Joe’s House is a 501 (c) 3 non profit organization that was created by Ann W Calahan in memory of her late husband Joe. Joe battled cancer for six years, having treatment in Texas and New York. Finding a suitable place to stay was a challenge and after Joe’s death in 1997 Ann vowed to find a way to help others in the same situation. In 2003 Joe’s House website launched and fulfilled that promise.

Joe’s House website lists thousands of places to stay across the country near hospitals and treatments centers that offer a discount for traveling patients and their loved ones.

The Healthcare Hospitality Network, Inc. (HHN) is a nationwide professional association of nearly 200 unique, nonprofit organizations that provide lodging and support services to patients, families and their loved ones who are receiving medical treatment far from their home communities.

Patient Advocate Foundation’s Patient Services provides patients with arbitration, mediation and negotiation to settle issues with access to care, medical debt, and job retention related to their illness.

Financial Aid Fund, This independent division of Patient Advocate Foundation provides small grants to patients who meet financial and medical criteria. Grants are provided on first-come first served basis and are distributed until funds are depleted. Qualifications and processes for each fund may differ based on fund requirements. Patients who are interested in applying for financial assistance should start by calling this division toll free at (855) 824-7941 or by registering your account and submitting an application online here.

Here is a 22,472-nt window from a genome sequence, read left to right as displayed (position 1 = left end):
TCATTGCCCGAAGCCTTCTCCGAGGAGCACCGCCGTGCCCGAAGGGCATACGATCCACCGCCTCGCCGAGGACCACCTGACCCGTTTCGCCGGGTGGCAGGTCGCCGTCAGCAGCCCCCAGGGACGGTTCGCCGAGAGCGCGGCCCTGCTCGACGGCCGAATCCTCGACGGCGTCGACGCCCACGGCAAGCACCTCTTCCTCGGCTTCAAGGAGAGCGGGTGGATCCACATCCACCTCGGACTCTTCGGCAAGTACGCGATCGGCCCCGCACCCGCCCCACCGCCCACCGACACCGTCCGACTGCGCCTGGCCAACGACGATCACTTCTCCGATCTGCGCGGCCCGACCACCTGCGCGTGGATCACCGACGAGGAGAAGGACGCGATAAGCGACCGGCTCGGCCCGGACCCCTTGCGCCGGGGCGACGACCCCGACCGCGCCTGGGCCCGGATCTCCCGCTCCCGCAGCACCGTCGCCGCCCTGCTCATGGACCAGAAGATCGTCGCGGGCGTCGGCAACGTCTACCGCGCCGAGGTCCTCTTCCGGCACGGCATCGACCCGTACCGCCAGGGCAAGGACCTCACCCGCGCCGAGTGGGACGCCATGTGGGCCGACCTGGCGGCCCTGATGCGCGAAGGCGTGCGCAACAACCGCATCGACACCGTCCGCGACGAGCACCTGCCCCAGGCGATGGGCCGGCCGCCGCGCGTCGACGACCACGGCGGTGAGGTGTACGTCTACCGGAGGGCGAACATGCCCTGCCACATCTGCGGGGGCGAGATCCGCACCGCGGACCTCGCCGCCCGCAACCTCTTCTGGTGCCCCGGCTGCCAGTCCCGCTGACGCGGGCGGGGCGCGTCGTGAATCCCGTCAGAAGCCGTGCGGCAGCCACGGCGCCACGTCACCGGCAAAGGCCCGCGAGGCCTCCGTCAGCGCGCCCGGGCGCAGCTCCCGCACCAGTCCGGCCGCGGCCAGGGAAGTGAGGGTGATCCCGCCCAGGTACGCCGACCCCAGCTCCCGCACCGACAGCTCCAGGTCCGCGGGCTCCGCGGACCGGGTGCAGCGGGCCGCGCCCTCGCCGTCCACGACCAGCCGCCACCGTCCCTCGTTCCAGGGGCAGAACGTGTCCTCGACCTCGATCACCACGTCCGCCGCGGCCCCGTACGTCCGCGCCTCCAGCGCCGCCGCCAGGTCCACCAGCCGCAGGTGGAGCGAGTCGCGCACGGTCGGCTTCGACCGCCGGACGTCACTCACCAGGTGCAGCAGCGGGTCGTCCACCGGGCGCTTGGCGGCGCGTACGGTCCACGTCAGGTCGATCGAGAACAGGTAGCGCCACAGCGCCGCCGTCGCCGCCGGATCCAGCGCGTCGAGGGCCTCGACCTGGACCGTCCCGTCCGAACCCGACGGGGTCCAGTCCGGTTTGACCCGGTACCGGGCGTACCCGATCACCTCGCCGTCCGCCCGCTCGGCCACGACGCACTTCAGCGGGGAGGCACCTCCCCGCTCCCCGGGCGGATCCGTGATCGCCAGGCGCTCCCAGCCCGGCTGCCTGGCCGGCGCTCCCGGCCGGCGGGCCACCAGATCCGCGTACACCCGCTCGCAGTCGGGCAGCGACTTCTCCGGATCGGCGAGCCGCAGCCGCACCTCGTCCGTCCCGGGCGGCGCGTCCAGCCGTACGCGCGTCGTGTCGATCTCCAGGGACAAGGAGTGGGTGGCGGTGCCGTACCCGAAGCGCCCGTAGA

Co-Pay Relief, The PAF Co-Pay Relief Program, one of the self-contained divisions of PAF, provides direct financial assistance to insured patients who meet certain qualifications to help them pay for the prescriptions and/or treatments they need. This assistance helps patients afford the out-of-pocket costs for these items that their insurance companies require.

Specialized CareLine Programs, In addition to PAF’s core services, they operate these additional dedicated programs to meet the needs of patients. These programs are supported through grants and partnerships.

In addition to these resources, Rick also gives me some contacts that are fantastic groups for caregiver to caregiver assistance.

My Cancer Circle is a free, private community to help support caregivers of people facing cancer.

Imerman Angels provides FREE personalized one-on-one cancer support for cancer fighters, survivors and caregivers.

Imerman Angels was created on the belief that no one should have to face cancer alone and without the necessary support. At 26 years old, Jonny Imerman was diagnosed with testicular cancer and began his fight against the disease. Throughout his experience, Jonny was lucky enough to have loving support from his family and friends but had never met anyone his age who was a cancer survivor. He wanted to talk to someone just like him, someone who truly understood, and was intimately familiar with his experience. In short, he was looking for someone who had already faced the same type of cancer. This was the beginning of Jonny’s vision and in 2003, it became a reality when he founded Imerman Angels.